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240 SIR ALDINGAE.
thing very similar of another empress, one hundred and thirty years earlier, namely, of Richardis, wife of Charles III. The tale runs that this Charles, in the year 887, accused his queen of unlawful connection with a Bishop. Her Majesty offered to subject herself to the Judgment of God, either by duel or by the ordeal of burning ploughshares. It is not said that either test was applied, but only that the queen retired into a cloister which she had herself founded. This is the contemporary account. A century and a half later we are told that an ordeal by water was actually undergone, which again is changed by later writers into an ordeal by fire, — the empress passing through the flames in a waxed garment, without receiving the least harm; in memory of which, a day was kept, five centuries after, in honor of St- Richardis, in the monastery to which she withdrew.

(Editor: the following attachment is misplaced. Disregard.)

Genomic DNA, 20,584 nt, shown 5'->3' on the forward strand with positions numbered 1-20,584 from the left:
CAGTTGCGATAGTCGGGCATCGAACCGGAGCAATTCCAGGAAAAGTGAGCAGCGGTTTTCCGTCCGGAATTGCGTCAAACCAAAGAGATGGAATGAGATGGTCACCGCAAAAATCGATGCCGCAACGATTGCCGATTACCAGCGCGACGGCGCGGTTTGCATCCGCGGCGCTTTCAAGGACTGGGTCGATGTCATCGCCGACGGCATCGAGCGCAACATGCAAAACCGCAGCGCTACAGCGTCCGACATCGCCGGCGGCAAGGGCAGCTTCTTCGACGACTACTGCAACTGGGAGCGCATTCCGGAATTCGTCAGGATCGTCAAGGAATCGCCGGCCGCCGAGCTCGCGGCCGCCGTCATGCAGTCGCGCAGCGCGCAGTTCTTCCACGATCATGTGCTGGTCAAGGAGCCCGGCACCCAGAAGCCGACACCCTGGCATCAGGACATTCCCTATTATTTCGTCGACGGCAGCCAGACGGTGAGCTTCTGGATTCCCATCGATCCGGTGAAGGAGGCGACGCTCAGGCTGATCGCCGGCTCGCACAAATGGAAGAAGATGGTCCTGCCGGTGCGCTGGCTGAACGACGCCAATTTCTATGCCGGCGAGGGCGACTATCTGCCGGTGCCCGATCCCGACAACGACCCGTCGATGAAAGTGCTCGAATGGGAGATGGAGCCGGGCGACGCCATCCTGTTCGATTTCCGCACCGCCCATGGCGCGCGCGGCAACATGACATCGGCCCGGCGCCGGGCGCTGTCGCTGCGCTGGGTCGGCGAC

Several other similar cases might be mentioned, but it will suffice to refer to only one more, more ancient than any of those already cited. Paulus Diacoiius (who wrote about the year 800) relates that a Lombard queen, Gundiberg (of the 7th century), having been charged with infidelity, one of her servants asked permission of the king to fight in the lists for his mistress's honor, and conquered his antagonist in the presence of all the people. The same story is told, more in detail, by Aimoin, a somewhat more recent writer, of another Gundeberg, likewise of the 7th century. A Lombard nobleman makes insolent proposals to his queen, and meets with a most emphatic repulse. Upon this he goes to the king with a story that the queen has been three days conspiring to poison her husband, and put her accomplice in his place. The